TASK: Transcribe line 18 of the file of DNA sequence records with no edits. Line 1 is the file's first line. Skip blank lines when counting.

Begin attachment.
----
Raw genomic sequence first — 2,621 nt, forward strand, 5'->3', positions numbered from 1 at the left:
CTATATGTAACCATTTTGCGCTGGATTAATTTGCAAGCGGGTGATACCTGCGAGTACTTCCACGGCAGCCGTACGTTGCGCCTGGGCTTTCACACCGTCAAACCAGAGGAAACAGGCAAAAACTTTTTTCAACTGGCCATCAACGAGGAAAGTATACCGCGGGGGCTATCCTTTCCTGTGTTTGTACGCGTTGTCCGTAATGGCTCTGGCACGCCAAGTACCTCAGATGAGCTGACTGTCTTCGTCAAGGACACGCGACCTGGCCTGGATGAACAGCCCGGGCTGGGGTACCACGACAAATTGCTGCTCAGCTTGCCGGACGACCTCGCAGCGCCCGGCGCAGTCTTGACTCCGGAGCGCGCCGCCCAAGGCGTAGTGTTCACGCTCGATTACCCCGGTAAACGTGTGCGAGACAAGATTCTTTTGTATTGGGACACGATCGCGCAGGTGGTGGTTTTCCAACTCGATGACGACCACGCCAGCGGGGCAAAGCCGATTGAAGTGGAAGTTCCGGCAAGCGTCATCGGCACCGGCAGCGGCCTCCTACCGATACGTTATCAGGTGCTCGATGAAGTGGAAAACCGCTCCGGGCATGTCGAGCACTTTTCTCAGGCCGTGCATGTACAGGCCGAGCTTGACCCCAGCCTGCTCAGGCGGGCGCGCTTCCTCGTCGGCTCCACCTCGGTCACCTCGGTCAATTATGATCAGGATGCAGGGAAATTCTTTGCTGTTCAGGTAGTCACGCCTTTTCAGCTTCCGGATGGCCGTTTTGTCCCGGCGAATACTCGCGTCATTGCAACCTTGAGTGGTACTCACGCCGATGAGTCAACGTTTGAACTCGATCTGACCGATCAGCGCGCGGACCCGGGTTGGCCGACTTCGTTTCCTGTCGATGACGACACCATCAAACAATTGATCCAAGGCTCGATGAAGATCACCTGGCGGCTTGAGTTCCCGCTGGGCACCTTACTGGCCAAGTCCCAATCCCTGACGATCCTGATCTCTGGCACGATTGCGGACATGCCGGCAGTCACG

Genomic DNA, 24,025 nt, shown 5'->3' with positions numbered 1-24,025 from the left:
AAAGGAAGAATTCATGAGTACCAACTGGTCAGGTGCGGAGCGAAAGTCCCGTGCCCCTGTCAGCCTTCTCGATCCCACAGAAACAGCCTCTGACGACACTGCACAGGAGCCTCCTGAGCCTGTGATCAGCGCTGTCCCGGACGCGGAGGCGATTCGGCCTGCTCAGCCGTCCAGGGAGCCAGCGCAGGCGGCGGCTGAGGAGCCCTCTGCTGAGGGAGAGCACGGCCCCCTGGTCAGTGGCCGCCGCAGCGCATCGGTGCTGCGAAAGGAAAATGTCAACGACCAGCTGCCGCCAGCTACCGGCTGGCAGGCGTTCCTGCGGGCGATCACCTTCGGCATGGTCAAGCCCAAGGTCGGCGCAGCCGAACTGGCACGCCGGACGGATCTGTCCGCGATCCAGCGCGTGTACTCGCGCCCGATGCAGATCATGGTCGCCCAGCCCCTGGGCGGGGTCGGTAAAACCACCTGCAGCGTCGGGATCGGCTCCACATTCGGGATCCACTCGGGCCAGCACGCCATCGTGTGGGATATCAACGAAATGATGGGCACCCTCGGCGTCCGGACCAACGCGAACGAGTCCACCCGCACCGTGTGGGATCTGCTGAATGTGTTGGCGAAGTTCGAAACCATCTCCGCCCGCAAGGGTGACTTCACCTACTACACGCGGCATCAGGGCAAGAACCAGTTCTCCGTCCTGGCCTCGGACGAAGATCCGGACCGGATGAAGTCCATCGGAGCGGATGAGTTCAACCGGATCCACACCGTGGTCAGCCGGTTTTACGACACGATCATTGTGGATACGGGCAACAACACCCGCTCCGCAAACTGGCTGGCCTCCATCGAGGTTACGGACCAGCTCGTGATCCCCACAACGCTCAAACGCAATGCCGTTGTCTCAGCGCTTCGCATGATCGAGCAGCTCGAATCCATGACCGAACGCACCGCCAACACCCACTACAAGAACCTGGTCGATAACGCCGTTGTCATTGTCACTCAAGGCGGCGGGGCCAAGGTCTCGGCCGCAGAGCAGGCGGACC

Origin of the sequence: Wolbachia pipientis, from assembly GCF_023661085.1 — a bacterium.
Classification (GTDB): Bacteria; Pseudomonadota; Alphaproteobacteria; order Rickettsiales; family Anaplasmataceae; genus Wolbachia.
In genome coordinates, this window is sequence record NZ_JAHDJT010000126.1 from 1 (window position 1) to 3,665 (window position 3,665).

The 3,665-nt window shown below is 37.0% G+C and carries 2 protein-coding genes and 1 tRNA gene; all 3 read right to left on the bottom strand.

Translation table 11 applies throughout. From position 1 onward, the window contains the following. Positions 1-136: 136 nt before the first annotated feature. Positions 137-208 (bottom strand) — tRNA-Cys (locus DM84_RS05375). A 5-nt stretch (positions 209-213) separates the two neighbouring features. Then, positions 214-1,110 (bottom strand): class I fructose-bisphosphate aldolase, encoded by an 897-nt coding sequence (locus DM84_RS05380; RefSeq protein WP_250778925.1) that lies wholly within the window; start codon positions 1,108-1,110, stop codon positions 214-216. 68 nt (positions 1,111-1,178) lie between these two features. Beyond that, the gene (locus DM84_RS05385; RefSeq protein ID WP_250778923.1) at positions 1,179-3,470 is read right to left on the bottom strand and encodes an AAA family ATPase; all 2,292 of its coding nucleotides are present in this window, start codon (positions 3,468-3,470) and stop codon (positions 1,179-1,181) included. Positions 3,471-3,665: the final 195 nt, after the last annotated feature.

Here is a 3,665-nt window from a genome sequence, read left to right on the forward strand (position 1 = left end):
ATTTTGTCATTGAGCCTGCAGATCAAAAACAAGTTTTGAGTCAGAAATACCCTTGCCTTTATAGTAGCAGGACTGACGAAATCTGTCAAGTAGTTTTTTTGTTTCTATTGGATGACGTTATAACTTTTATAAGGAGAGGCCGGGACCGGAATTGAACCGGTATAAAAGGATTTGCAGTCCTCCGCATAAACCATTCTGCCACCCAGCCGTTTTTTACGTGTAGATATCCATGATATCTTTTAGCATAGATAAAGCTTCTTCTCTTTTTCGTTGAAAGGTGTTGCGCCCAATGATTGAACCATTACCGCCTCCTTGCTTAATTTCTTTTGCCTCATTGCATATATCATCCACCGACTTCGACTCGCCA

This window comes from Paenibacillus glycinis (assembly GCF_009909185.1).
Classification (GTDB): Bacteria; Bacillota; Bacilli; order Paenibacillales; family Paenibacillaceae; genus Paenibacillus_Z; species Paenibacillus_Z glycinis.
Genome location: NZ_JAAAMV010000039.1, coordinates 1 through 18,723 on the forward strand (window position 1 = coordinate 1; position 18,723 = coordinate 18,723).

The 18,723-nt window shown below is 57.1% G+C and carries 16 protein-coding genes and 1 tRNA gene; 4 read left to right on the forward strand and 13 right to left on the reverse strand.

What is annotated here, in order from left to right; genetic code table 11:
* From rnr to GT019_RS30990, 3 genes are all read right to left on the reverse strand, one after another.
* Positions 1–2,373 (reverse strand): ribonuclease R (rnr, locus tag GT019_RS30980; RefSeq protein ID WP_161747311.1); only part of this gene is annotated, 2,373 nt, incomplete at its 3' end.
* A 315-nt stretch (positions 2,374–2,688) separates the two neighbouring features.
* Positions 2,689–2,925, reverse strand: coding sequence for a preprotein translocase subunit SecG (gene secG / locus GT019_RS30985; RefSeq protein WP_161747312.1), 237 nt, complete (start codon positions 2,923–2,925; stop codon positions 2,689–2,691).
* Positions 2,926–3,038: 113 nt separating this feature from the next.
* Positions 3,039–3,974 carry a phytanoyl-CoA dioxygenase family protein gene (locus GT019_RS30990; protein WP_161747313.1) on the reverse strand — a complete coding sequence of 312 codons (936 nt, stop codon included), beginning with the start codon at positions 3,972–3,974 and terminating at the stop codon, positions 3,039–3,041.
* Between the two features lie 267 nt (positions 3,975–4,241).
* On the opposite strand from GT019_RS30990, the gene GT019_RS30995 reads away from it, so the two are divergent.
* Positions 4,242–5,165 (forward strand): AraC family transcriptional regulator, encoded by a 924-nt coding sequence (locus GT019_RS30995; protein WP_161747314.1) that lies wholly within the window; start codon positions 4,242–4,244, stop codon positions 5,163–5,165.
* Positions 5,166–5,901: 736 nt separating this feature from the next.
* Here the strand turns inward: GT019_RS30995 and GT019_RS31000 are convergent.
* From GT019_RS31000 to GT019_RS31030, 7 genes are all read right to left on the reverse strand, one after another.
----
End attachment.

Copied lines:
* Positions 1–2,373 (reverse strand): ribonuclease R (rnr, locus tag GT019_RS30980; RefSeq protein ID WP_161747311.1); only part of this gene is annotated, 2,373 nt, incomplete at its 3' end.